Housing a sterling directorial record comprised of 2013’s harrowing Fruitvale Station and 2015’s uplifting and invigorating Creed under his belt, Ryan Coogler enters the ever-expanding comic book genre with the newest, and arguably most exhilarating, solo film in the Marvel Cinematic Universe: Black Panther. While Captain America: Civil War solidly introduced T’Challa into an eclectic world beset by self-aware robots, mirror dimensions and wall-crawlers, Coogler’s Black Panther has distinguished itself so far by its fixation on the racial and cultural foundations at the core of the character. With trailers scored to the beat of RTJ and Vince Staples, a cast primarily made up of people of color and ideas like afro-futurism, monarchic injustice and the relationship between heritage/identity in play, it’s not physically possible to articulate how hotly we’re anticipating this cinematic landmark.

— Sanjay Nimmagudda

2. Isle of Dogs

Fox Searchlight Pictures/Courtesy

Directed by: Wes Anderson

Written by: Wes Anderson

Starring: Bryan Cranston, Scarlett Johansson, Greta Gerwig, Edward Norton, Jeff Goldblum, Frances McDormand, Tilda Swinton, Bill Murray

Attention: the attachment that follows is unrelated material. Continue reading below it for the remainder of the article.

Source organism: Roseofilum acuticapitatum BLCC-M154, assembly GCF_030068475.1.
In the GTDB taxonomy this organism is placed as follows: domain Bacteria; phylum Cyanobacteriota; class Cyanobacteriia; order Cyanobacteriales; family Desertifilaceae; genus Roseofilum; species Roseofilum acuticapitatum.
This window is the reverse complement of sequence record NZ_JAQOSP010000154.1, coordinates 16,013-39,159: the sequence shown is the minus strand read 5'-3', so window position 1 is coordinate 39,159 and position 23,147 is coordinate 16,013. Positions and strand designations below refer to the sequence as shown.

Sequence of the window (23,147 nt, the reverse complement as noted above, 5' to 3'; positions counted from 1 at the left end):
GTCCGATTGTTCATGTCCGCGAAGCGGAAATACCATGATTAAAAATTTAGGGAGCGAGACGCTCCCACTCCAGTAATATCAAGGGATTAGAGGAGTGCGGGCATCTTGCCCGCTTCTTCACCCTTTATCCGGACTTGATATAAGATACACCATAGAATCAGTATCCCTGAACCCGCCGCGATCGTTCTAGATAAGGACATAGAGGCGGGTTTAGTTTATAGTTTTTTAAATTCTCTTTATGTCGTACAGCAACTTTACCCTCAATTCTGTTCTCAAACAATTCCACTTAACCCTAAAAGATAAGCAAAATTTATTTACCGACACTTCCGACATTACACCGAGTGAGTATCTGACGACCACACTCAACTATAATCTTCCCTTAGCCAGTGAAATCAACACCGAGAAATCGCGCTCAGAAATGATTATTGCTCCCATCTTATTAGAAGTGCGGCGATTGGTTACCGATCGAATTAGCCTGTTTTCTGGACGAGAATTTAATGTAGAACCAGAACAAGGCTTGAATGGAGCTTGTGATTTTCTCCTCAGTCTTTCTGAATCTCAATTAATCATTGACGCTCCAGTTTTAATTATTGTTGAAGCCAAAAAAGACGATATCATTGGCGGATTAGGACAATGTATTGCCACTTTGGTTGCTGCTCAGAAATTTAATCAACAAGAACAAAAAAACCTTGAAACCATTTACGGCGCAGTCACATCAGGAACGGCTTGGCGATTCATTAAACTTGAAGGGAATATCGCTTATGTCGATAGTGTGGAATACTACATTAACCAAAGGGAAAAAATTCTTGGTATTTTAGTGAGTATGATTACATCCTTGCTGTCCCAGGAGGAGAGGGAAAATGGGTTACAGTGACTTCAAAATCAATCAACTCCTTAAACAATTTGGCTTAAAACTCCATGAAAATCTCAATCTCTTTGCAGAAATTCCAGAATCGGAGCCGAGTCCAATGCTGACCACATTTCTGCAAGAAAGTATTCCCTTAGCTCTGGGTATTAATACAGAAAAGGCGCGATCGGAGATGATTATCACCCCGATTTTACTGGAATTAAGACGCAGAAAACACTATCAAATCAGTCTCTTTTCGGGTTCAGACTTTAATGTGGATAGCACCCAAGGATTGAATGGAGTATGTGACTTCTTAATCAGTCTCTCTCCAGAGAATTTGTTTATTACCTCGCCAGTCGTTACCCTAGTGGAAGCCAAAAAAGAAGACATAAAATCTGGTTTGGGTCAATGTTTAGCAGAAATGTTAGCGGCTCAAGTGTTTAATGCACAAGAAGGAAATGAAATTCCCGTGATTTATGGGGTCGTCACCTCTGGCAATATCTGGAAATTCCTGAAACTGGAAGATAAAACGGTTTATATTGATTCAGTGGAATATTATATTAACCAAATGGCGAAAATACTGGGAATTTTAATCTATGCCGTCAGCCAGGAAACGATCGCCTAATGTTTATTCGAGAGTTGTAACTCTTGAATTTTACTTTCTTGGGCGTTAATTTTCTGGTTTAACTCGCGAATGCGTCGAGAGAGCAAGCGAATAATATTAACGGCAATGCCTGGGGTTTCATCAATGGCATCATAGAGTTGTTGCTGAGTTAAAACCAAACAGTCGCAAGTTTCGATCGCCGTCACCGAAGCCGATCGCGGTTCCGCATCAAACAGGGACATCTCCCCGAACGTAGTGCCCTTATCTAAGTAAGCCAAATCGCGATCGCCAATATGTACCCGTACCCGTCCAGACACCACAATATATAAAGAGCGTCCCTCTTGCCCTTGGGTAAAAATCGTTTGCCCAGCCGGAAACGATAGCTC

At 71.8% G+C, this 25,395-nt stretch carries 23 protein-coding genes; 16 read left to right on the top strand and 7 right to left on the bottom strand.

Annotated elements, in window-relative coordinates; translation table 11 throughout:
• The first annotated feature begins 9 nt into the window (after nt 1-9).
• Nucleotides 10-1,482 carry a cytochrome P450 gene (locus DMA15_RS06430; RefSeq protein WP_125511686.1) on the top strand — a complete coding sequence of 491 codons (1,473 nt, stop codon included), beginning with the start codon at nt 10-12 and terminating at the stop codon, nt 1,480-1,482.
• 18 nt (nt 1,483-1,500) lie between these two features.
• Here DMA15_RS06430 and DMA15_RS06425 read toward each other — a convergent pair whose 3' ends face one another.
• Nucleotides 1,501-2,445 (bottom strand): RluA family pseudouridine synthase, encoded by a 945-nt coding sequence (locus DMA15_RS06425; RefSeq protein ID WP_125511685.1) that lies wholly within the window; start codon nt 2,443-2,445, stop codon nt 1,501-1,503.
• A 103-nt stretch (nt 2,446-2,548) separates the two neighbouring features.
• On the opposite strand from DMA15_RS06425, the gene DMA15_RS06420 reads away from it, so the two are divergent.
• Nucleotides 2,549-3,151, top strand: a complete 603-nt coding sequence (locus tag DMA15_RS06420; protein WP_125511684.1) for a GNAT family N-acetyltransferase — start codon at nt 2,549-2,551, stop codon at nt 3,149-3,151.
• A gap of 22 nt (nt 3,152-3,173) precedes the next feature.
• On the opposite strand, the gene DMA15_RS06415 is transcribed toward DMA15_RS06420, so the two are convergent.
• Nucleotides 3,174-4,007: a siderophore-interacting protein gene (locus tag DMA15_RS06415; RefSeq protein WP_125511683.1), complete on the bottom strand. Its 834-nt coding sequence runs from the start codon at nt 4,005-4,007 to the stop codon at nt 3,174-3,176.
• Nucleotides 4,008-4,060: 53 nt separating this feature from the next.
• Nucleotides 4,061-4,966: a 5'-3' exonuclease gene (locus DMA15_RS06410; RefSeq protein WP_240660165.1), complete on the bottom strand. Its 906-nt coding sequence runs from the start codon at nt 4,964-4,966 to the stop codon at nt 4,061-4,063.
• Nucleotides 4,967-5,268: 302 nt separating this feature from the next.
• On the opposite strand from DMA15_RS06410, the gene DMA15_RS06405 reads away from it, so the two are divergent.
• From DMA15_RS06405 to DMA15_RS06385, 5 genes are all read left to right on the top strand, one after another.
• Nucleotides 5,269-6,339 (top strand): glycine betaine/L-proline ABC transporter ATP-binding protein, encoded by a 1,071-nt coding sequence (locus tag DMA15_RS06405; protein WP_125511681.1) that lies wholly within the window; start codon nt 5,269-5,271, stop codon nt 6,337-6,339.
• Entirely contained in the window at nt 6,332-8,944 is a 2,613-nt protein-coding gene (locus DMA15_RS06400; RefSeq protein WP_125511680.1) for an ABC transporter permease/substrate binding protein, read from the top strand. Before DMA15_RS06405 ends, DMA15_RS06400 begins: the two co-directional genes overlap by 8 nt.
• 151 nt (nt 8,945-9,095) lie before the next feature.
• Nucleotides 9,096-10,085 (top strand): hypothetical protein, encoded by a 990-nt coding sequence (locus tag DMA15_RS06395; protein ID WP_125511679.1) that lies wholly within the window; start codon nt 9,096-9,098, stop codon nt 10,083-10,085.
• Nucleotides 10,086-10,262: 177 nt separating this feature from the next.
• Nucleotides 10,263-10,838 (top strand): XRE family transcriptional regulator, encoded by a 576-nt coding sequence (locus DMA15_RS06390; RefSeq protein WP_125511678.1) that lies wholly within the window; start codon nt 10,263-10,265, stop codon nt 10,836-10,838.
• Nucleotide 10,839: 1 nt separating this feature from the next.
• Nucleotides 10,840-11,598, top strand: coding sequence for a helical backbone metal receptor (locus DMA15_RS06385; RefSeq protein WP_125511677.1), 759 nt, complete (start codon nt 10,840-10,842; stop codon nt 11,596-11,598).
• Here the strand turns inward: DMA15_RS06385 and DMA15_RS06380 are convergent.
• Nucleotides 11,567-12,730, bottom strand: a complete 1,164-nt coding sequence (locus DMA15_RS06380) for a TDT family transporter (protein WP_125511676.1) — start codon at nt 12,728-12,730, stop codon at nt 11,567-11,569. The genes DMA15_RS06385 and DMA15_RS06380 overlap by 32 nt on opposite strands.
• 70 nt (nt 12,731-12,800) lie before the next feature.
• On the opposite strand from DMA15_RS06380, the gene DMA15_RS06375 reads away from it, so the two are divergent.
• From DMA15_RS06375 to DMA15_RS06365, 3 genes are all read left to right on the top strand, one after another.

Release date: March 23, 2018

Wes Anderson has become one of the most idiosyncratic working directors, but, also, one of the most successful. His last film, The Grand Budapest Hotel, was his biggest box-office success, as well being his first film to gather not only an Oscar nomination for Best Picture,  but win multiple craft awards.

Adding new faces like Bryan Cranston, Ken Watanabe, Greta Gerwig, Courtney B. Vance and Scarlett Johansson next to Anderson regulars like Bill Murray, Edward Norton, Tilda Swinton, Jeff Goldblum and Frances McDormand, Isle of Dogs takes Anderson back to stop-motion animation, where he’s scored an Oscar nomination for Fantastic Mr. Fox. Yet unlike Fox, Dogs looks to be a darker, if still charming tale.